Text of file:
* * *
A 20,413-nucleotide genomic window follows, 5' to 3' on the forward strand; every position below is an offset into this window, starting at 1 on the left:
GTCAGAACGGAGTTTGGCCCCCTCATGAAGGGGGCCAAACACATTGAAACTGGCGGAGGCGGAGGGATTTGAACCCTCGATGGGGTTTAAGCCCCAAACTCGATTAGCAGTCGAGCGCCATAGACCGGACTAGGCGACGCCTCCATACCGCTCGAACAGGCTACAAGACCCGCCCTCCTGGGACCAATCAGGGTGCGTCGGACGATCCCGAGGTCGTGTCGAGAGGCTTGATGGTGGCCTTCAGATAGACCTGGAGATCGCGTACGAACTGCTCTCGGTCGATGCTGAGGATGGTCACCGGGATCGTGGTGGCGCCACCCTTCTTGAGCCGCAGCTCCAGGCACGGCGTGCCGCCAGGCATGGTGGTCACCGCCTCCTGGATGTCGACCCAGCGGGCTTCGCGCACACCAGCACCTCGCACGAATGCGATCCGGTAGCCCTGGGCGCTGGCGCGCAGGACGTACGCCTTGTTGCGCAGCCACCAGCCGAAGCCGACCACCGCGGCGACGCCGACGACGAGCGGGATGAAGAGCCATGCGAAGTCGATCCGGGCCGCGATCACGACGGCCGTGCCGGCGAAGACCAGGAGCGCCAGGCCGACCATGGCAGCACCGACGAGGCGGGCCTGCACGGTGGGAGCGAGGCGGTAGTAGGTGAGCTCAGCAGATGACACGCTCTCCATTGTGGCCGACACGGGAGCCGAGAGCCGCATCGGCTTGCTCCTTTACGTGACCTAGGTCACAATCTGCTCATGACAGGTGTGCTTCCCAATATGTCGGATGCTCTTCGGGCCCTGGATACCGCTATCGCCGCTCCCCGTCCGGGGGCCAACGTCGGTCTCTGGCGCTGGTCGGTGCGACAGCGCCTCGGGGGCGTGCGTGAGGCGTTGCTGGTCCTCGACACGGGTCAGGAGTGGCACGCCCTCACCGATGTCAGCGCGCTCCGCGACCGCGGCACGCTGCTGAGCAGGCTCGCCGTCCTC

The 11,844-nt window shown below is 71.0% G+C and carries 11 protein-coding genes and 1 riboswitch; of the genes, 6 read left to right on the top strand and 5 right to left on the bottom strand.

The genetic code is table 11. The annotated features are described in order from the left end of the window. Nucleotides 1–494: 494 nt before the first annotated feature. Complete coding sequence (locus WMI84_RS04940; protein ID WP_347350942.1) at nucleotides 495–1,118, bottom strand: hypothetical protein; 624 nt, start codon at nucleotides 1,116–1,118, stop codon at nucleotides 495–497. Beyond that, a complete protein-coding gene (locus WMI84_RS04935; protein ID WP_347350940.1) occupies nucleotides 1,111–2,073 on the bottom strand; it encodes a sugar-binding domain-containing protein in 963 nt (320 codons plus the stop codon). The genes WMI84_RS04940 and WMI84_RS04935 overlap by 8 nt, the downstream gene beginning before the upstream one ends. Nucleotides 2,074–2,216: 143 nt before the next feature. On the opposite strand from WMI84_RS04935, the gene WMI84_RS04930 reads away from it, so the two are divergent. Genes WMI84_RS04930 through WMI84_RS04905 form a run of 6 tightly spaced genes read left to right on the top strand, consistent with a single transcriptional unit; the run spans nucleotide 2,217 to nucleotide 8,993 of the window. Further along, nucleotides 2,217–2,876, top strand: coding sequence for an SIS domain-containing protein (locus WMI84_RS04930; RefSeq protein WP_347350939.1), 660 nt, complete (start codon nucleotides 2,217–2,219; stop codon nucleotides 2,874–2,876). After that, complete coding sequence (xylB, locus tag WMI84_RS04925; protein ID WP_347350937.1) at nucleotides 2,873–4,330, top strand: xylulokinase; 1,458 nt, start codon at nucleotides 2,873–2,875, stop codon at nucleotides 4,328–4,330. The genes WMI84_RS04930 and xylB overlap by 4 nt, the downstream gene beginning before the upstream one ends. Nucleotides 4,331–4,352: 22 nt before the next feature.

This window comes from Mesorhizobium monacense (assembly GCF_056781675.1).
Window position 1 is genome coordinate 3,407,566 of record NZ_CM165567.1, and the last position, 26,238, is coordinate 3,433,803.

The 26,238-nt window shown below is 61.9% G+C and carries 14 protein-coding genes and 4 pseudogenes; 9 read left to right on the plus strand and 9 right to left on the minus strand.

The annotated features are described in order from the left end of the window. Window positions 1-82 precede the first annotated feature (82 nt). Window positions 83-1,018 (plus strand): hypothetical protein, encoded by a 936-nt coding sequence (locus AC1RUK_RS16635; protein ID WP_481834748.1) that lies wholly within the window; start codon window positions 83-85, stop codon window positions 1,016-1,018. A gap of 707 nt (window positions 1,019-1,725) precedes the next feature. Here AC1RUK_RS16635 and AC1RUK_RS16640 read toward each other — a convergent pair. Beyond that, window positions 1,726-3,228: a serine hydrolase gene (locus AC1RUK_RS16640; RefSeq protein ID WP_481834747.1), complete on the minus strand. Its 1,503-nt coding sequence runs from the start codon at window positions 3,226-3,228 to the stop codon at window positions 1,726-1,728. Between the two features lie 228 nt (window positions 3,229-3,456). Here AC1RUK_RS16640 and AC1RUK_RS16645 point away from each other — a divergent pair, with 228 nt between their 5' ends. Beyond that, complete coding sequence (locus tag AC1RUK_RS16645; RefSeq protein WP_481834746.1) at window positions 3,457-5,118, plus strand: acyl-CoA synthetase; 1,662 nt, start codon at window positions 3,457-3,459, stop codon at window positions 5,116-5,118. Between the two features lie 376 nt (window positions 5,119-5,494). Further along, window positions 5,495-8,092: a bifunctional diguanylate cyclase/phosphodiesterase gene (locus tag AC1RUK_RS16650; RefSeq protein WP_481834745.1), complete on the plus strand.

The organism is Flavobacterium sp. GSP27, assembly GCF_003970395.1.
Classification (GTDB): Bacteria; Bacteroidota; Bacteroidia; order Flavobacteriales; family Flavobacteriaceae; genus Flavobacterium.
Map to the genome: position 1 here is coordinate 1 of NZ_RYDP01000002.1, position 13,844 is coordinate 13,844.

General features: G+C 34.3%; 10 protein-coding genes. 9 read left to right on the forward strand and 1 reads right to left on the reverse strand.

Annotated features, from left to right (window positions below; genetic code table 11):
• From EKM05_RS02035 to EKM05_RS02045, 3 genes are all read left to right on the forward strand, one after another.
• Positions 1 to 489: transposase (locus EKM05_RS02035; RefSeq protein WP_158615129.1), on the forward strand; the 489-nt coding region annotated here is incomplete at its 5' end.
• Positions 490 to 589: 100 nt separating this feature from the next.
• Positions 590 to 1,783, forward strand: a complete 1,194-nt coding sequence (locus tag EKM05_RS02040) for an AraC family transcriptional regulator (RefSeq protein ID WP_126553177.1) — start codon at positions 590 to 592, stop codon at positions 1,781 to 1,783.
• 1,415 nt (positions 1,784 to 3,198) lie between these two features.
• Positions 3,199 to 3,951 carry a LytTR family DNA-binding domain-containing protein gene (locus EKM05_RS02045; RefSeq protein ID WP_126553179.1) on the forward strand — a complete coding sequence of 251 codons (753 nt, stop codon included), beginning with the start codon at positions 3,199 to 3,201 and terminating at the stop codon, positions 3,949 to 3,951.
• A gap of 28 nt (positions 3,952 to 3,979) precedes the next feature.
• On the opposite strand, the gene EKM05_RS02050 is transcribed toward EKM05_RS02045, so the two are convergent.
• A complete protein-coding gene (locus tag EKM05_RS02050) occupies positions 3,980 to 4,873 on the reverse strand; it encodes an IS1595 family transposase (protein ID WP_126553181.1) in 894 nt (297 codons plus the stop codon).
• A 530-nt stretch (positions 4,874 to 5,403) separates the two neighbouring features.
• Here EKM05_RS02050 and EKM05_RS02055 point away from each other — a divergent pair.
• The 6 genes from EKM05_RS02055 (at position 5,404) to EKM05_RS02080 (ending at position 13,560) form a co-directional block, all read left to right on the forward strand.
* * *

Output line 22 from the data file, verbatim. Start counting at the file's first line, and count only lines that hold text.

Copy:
• A complete protein-coding gene (locus tag EKM05_RS02050) occupies positions 3,980 to 4,873 on the reverse strand; it encodes an IS1595 family transposase (protein ID WP_126553181.1) in 894 nt (297 codons plus the stop codon).